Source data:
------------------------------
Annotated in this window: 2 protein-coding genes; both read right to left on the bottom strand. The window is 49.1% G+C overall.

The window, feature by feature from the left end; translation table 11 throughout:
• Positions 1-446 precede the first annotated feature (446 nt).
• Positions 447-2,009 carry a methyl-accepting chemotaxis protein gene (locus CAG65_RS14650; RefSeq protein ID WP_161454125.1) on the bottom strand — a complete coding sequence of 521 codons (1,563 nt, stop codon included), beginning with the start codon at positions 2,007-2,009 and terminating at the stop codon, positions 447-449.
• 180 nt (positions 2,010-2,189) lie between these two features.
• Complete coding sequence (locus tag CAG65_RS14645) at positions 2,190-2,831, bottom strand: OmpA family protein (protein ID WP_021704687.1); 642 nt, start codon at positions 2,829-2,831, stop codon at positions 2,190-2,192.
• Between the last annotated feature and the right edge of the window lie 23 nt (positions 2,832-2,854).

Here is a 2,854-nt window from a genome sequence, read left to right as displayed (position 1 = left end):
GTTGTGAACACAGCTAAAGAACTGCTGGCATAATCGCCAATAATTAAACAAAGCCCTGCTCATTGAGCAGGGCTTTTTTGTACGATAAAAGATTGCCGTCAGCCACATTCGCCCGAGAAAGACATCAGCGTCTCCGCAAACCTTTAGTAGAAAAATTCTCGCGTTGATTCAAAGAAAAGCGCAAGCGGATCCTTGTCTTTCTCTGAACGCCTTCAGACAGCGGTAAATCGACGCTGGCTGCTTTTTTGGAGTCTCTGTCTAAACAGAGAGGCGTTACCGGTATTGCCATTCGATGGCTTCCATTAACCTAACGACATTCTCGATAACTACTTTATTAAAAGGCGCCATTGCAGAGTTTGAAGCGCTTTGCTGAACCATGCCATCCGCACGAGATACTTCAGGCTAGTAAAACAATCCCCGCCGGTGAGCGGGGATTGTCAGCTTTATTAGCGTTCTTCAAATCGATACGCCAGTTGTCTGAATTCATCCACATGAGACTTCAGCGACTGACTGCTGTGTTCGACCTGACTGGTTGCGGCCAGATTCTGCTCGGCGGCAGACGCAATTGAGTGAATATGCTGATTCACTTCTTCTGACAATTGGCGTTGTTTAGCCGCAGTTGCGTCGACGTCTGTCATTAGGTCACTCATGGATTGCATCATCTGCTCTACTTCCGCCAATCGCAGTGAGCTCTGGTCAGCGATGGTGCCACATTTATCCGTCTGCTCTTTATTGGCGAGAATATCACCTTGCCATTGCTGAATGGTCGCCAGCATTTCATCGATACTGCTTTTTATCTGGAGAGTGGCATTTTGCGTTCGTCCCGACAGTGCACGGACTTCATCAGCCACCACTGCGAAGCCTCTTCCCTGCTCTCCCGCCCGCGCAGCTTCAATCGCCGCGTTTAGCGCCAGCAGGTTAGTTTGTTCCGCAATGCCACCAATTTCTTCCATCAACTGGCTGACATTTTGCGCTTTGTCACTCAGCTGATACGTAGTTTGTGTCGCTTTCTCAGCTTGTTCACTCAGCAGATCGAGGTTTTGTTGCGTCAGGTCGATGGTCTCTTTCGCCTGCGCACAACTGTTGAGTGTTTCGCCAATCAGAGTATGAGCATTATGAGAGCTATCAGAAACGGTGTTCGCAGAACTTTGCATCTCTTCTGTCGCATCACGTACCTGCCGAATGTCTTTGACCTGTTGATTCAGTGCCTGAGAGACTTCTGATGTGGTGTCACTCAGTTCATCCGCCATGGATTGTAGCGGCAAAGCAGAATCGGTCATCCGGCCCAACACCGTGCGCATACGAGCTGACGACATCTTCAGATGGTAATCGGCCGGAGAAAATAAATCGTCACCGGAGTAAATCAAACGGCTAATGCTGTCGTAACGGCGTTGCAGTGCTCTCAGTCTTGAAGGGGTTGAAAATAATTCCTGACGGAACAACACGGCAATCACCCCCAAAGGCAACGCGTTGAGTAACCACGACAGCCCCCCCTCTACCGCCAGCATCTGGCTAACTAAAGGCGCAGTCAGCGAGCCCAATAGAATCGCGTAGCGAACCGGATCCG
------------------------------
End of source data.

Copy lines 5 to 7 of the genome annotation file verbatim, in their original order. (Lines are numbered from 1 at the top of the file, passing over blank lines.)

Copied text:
• 180 nt (positions 2,010-2,189) lie between these two features.
• Complete coding sequence (locus tag CAG65_RS14645) at positions 2,190-2,831, bottom strand: OmpA family protein (protein ID WP_021704687.1); 642 nt, start codon at positions 2,829-2,831, stop codon at positions 2,190-2,192.
• Between the last annotated feature and the right edge of the window lie 23 nt (positions 2,832-2,854).